CFE and the Hate Speech Bill
CFE is concerned at the move to criminalise hate speech in the draft Prevention of Hate Crimes and Hate Speech Bill, currently before Parliament.
CFE abhors hate speech. It is a scourge that hurts individuals and our society and must be prevented as best we can. But CFE does not believe that criminalising it is either effective or desirable, and believes there are enough measures in existing common law to deal with the problem (such as crimen injuria and assault, which have been effectively used in our courts against hate speakers already).
The Bill proposes more severe punishment for crimes motivated by hate, and CFE supports this. But CFE argues that it is not desirable to threaten prison for hate speech on top of this. International experience has shown that hate speech trials and imprisonment do not stop the scourge, but often creates martyrs and makes them famous among racist extremists. In our own South African experience, we have seen that driving speech underground (as the apartheid regime did) often attracts greater interst and gives it more value to those who would propagate it.
CFE would like to see this section removed from the Bill. Alternatively, CFE argues that the Bill should threaten prison only for the most extreme examples of hate speech that threaten violence and imminent harm. This would be more in line with international practice in open democracies and with our constitution’s commitment to free expression.
Please read our full submission here and an executive summary below.
Submission on the Prevention and Combatting of Hate Crimes and Hate Speech Bill
From the Campaign for Free Expression (CFE)
- CFE is a registered Public Benefit Organisation, a non-profit body dedicated to defending and expanding the right to free expression for all in Southern Africa. It is independent and firmly non-partisan.
- CFE abhors hate speech and discrimination based on immutable characteristics such as race, gender, religion, culture, sexual orientation, and so forth.
- But, in our view, the answer to the societal scourge that is hate speech is not to criminalise such speech. The apartheid regime was infamous for criminalising speech that it regarded as threatening. The laws had the opposite effect to what they intended. The publications of the banned liberation movements became a prized commodity. Many South Africans risked jail sentences to read them. CFE fears that the democratic government is making the same mistake.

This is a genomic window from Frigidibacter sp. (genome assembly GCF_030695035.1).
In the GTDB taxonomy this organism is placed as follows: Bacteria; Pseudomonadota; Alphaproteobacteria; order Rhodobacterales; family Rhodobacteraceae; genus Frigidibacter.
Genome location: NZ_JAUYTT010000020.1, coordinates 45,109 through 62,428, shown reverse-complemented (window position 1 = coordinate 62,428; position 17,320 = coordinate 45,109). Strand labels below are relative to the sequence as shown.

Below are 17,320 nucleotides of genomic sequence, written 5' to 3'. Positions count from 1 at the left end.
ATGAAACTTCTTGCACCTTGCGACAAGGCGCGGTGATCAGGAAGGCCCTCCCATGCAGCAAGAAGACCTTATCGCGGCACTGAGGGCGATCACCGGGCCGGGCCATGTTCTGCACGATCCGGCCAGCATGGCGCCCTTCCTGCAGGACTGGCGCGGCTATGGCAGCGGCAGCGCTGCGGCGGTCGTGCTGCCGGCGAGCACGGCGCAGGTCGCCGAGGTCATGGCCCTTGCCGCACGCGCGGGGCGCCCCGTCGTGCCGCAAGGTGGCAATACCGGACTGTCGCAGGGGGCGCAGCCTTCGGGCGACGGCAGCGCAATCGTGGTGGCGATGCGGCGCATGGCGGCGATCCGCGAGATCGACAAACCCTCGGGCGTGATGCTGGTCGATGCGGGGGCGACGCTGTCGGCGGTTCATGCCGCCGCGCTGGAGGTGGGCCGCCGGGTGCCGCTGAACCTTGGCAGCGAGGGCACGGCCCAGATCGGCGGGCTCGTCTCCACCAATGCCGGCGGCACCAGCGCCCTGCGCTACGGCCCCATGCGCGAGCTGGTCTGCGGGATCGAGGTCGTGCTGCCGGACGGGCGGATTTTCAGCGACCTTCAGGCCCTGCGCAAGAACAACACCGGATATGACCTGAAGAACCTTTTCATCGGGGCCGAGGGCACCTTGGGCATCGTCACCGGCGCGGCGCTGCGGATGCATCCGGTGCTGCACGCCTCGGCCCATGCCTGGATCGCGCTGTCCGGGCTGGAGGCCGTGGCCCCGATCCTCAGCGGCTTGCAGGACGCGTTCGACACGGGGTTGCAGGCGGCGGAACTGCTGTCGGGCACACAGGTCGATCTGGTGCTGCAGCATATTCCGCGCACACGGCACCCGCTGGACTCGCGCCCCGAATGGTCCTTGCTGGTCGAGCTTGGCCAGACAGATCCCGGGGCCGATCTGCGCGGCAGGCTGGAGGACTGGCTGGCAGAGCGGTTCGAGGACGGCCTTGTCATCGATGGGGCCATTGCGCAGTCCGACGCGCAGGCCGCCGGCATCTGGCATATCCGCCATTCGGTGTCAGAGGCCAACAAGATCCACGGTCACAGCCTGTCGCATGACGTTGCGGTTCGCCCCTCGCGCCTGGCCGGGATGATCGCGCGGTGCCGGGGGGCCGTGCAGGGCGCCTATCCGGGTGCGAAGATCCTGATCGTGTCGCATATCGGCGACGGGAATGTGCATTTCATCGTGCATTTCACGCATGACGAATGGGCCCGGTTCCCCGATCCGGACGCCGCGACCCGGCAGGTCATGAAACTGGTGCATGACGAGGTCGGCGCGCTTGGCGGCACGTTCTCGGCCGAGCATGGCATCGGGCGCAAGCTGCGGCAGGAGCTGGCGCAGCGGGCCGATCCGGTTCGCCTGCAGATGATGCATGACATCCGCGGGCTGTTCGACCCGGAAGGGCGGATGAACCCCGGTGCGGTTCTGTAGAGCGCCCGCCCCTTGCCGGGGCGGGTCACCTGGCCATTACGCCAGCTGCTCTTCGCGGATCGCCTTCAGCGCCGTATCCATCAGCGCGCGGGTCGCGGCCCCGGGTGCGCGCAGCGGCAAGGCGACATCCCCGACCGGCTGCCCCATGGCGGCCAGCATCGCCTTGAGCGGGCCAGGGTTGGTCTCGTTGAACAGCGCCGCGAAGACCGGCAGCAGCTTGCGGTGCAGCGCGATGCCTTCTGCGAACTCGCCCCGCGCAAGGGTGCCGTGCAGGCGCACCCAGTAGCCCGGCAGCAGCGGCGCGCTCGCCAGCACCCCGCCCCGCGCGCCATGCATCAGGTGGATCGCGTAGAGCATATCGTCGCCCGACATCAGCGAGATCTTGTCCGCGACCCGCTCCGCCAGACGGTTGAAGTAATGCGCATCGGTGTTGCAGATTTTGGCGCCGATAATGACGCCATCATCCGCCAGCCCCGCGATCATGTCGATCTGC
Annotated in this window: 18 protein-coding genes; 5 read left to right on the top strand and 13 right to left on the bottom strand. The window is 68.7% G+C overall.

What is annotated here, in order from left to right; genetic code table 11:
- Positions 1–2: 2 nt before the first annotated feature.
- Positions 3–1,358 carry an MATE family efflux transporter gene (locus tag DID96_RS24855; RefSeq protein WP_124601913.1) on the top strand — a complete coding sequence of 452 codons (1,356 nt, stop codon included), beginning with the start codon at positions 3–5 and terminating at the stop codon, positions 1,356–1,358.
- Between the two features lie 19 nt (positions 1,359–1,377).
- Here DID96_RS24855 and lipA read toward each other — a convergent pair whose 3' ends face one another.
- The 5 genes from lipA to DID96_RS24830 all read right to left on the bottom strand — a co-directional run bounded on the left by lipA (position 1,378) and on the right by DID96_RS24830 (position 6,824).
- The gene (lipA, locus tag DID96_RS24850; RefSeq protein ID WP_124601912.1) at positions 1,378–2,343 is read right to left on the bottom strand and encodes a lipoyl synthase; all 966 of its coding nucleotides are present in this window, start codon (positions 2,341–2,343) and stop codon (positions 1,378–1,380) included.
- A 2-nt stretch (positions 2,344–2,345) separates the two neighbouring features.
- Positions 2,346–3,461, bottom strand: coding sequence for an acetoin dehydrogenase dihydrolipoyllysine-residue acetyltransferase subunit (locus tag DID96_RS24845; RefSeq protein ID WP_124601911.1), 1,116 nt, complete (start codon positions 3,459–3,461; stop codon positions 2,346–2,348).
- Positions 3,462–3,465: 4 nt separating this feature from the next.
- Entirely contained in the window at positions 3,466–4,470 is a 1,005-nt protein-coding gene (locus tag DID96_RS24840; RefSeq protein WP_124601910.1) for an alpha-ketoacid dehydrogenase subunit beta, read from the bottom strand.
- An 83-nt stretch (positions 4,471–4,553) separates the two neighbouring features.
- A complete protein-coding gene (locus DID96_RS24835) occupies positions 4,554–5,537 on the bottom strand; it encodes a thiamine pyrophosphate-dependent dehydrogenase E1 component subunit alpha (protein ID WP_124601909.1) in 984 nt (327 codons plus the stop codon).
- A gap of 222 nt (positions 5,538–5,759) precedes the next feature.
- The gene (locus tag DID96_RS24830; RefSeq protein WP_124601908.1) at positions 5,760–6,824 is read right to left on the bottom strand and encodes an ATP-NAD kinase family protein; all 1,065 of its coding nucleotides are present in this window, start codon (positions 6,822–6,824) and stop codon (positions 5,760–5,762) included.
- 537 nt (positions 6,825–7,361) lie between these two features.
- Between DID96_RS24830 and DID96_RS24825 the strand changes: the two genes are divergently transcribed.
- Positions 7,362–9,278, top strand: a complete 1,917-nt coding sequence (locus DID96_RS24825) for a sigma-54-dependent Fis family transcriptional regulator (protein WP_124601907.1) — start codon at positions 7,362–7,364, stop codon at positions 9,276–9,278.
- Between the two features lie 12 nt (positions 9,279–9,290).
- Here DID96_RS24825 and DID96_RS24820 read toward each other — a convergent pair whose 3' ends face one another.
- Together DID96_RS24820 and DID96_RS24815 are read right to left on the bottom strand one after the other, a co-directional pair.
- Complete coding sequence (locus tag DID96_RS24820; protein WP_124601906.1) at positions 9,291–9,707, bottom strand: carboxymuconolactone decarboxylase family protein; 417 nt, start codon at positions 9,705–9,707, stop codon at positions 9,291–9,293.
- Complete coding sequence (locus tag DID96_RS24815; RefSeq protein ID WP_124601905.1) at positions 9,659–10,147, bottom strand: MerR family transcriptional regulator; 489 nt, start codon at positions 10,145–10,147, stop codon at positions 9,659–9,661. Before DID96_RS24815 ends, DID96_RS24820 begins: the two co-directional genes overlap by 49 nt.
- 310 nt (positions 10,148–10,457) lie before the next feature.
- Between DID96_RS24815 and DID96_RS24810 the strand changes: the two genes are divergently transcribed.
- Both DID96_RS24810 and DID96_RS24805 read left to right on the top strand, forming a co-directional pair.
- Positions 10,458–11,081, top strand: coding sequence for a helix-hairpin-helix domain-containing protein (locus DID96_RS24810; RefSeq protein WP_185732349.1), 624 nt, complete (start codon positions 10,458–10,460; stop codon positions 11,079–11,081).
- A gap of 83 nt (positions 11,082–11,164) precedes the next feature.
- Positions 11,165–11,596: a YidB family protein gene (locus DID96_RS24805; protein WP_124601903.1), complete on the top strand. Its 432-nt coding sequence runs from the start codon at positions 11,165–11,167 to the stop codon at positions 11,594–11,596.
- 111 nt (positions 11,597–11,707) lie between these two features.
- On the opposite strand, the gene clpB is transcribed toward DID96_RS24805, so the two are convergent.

- Criminalising hate speech will impinge on the freedom of expression, which is the lifeblood of our democracy, without effectively curbing it.
- There are less restrictive means of effectively dealing with hate speech that already exist in our law. These include civil hate speech under the Promotion of Equality and Prevention of Unfair Discrimination Act 4 of 2000 (“the Equality Act”) as well as the criminal offences of, at least, incitement, crimen injuria, and assault. Clause 3 of the Bill, which we support, stregthens these measures by making them more serious offences if driven by hate. CFE contends that clause 4 should be deleted in its entirety.
- If it not deleted, it is our view that criminal sanction should only target the most extreme expressions of hate speech, namely those the Constitution does not protect, as set out in section 16(2) of the Constitution.
- There are other key flaws in the Bill that render it unconstitutional:
- The criminal prohibitions target such a wide spectrum of speech that they would not be justifiable in terms of section 36 of the Constitution.
- The Bill imposes liability without the accused having a guilty mind.
- The prosecutorial discretion in the Bill does not cure the constitutional defects.
- The offence of distribution of hate speech is so broad that it will catch even those who distribute it to expose the culprit.
- The exception for “the publication of any information, commentary, advertisement or notice” (4(2)(c)) is impermisssibly vague and unhelpful.
- CFE submits that the government should never again resort to the heavy hand of criminal law to limit free speech. Hate speech is to be deplored and the aims of the Bill are laudable. In particular, we support clause 3 of the Bill. But CFE submits that clause 4 should be excised from the Bill.
- CFE respectively requests the opportunity to make an oral presentation on this matter.
October 1, 2021
Submitted by: Prof Anton Harber
Campaign for Free Expression NPC